A few weeks ago I was assigned to photograph the closure of the Lusty Lady, the first unionized and worker-owned strip club in the United States, located in San Francisco’s popular North Beach neighborhood.

In the week leading up to the event, I had a difficult time getting in touch with my contact at the club, but I was finally able to get the green light two days before it shut. The club had been extremely busy since the closure was announced, but they allowed us to cover the story on the condition that I remained respectful to everyone there: challenge accepted.

from The Great Debate:

‘Inclusive Capitalism’: Bridging business-labor divide

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Economic policy debates often focus on areas of division and discord. On the minimum wage, you’ll see some businesses fighting labor. On regulation, you have government versus the free market.

There are plenty of areas where American workers and companies agree, however, such as the need for public investments in infrastructure and education.

from Expert Zone:

Budget 2013: Need to review tax incentives

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(Any opinions expressed here are those of the author and not those of Reuters)

It's going to be a tight budget this year and Finance Minister P. Chidambaram will be looking to save every rupee in revenue to reduce the budget deficit, to which he has committed. One option would be to withdraw tax incentives which have outlived their purpose.

The finance ministry is only too aware of revenue lost from tax incentives. In 2011/12, it was a loss of 5.29 trillion rupees. If tax incentives are withdrawn, the 2013/14 budget would be in surplus. Nothing would amuse the finance minister more.

from Global Investing:

Corruption and business potential sometimes go together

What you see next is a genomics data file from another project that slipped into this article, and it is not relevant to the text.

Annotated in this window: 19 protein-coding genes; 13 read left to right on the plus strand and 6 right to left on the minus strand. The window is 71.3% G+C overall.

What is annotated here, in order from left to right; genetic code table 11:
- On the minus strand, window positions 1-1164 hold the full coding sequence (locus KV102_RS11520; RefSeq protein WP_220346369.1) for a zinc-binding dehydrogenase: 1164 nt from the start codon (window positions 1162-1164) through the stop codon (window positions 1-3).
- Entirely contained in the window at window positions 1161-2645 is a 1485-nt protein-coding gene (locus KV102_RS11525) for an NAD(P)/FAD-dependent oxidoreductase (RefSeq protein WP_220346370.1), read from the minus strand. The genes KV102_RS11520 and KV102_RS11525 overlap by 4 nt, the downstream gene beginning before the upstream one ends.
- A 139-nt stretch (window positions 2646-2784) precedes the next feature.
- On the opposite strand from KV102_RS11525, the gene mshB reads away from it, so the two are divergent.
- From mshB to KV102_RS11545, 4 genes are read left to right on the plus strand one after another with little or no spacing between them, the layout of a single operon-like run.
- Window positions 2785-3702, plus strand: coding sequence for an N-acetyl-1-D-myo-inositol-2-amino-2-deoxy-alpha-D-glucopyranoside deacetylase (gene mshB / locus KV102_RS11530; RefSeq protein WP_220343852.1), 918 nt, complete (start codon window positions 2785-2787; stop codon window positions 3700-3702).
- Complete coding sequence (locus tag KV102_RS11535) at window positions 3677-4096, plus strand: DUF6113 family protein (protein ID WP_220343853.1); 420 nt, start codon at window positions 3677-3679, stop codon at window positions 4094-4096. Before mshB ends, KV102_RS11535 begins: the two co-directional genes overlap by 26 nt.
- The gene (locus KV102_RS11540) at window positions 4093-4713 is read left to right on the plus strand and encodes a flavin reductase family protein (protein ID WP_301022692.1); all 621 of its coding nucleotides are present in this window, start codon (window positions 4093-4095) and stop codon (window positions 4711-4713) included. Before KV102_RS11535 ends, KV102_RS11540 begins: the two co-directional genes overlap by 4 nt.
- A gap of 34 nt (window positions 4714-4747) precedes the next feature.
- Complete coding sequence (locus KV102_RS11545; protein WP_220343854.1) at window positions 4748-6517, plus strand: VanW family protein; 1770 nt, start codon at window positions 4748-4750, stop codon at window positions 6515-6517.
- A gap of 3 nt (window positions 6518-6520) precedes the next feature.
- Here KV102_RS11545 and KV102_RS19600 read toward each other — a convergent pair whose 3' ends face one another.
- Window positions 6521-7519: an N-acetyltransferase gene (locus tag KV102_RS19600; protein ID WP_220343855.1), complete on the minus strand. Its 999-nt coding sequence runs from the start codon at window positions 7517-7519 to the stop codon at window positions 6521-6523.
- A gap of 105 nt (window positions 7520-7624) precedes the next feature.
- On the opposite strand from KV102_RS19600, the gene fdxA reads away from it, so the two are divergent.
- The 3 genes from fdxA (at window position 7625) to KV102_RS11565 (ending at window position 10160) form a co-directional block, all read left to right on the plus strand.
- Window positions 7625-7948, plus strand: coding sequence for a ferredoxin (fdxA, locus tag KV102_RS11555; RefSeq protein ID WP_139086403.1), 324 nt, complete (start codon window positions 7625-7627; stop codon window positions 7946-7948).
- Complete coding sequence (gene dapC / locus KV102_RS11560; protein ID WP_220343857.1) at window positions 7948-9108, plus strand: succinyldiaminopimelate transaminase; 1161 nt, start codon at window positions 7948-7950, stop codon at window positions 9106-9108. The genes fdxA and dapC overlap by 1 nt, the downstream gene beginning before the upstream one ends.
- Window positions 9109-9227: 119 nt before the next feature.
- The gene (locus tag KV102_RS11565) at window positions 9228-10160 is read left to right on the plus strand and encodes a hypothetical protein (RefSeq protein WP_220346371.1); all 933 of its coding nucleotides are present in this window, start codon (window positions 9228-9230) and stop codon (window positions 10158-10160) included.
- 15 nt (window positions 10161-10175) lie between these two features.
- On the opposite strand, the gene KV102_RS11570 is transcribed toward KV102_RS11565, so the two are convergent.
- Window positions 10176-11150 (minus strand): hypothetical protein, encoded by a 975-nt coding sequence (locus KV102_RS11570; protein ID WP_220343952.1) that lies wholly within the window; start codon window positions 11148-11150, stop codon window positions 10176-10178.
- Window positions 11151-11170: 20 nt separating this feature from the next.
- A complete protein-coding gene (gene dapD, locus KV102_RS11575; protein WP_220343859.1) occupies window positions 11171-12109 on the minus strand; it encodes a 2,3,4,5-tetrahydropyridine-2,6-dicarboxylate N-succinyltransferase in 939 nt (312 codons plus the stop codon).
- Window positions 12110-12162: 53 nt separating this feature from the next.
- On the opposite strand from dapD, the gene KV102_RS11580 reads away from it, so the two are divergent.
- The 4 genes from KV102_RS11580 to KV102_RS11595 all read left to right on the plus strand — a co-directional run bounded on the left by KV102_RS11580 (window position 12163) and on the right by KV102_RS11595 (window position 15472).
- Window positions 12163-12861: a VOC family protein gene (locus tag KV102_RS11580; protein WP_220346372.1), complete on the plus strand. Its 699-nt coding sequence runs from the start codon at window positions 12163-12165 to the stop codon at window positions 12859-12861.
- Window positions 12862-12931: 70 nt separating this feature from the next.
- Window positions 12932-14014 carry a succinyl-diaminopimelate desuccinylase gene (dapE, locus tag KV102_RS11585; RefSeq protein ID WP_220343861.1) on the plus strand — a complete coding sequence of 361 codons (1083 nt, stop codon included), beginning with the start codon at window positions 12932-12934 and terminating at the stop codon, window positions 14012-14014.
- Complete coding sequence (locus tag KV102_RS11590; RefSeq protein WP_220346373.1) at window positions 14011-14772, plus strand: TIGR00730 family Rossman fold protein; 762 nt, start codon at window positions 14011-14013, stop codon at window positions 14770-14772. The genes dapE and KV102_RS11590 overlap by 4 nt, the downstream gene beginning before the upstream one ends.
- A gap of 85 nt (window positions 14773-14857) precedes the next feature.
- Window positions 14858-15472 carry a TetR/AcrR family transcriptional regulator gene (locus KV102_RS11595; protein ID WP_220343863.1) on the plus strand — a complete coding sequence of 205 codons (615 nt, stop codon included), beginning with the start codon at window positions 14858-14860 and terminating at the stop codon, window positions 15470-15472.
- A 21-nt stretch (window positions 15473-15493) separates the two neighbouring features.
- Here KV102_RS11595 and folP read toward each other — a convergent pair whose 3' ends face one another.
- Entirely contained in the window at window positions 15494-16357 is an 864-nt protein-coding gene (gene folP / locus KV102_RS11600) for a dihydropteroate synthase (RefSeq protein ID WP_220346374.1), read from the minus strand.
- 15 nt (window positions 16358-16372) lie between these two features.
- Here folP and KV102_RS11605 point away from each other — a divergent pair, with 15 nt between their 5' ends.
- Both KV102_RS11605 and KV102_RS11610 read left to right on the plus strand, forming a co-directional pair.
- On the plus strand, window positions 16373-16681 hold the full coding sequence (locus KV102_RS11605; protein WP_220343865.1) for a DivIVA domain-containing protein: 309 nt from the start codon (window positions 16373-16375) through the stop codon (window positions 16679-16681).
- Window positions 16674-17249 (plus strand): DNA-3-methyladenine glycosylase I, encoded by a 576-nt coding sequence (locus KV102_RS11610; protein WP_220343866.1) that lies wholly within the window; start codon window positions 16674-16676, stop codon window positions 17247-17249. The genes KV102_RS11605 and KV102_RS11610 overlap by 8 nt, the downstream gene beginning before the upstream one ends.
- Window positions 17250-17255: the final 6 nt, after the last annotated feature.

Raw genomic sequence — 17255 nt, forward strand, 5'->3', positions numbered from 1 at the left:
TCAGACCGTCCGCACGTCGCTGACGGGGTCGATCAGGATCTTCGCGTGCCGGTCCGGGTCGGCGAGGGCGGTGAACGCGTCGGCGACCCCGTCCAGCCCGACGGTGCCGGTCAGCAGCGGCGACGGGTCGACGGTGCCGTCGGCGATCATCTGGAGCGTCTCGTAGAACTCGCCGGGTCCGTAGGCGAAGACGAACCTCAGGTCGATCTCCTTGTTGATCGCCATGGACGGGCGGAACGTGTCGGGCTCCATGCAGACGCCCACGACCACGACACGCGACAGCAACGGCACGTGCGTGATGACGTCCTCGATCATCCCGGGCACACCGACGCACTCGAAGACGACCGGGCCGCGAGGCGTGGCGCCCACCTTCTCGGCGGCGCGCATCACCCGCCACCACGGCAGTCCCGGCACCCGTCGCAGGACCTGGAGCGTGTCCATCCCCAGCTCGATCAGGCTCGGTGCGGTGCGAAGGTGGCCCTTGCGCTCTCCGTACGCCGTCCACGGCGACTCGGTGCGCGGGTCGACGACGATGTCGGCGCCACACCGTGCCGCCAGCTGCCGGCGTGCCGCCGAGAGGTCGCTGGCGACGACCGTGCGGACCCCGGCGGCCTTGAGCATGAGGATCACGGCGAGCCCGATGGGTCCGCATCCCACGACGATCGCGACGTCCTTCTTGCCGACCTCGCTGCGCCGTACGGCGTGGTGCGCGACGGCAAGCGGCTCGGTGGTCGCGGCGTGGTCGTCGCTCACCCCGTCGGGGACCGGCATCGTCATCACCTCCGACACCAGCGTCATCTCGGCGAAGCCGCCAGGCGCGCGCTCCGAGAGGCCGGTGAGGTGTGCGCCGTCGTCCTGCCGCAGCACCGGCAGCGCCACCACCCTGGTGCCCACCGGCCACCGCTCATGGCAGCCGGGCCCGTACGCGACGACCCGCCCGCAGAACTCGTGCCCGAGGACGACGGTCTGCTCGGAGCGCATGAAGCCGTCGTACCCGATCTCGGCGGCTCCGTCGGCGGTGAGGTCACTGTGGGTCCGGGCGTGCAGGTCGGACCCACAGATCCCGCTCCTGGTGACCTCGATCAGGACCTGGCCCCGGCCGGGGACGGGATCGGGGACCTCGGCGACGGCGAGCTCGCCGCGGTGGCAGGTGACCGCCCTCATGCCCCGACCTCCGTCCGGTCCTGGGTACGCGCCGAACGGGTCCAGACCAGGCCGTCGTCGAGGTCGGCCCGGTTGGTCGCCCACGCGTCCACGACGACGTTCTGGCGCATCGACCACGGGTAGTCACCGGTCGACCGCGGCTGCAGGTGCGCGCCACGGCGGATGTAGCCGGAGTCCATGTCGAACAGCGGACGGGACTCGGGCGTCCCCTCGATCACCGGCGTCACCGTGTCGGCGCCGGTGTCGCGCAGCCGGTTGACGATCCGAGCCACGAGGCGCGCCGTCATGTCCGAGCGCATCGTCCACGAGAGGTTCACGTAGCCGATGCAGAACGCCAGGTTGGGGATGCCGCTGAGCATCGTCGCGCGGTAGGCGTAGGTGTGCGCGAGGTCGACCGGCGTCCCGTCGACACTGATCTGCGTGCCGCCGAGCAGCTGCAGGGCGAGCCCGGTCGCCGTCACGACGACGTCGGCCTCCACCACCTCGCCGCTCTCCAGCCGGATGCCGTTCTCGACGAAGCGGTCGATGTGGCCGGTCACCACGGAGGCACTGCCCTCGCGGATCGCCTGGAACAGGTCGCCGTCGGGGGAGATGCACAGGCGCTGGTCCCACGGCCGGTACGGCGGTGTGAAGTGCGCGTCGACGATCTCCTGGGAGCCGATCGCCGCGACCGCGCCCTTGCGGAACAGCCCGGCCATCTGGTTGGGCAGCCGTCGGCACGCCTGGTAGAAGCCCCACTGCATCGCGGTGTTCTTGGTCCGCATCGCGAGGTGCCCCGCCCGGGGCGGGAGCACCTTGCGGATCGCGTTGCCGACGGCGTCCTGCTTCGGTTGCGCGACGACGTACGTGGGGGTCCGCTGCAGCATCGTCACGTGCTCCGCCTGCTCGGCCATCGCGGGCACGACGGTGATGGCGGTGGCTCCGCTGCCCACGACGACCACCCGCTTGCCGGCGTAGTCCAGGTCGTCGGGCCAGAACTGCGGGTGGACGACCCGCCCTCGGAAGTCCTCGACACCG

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By Alice Baghdjian

Uzbekistan, Bangladesh and Vietnam found themselves cheered and chided this week.

The Corruption Perceptions Index, compiled by Berlin-based watchdog Transparency International, measured the perceived levels of public sector corruption in 176 countries and all three found their way into the bottom half of the study.

from Global Investing:

Easy business trend in emerging Europe

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Polish central bank governor Marek Belka doesn't apportion a lot of importance to the fact that Poland can boast the second biggest improvement in the latest World Bank's ease of doing business index, after Kosovo.

"This year we have improved, but I don’t care too much about it,"  Belka said at a meeting in London today.

from Jack and Suzy Welch:

(Business) haters gonna hate – but who gets hurt?

“You didn’t build that.”

“Corporations aren’t people.”

With the first, a revealing gaffe, and the second, a wildly cheered campaign refrain, one party has certainly made it clear how it feels about American business these days.

It ain’t good.

Well, big surprise, we don’t agree. We consider entrepreneurs American heroes and, as we’ve opined recently, we think many corporations brim with humanity. Business can’t operate unfettered, of course, without any form of oversight or control. But our view, essentially, is that business is a source of great good for society, with the power to create hope and opportunity like no other institution going.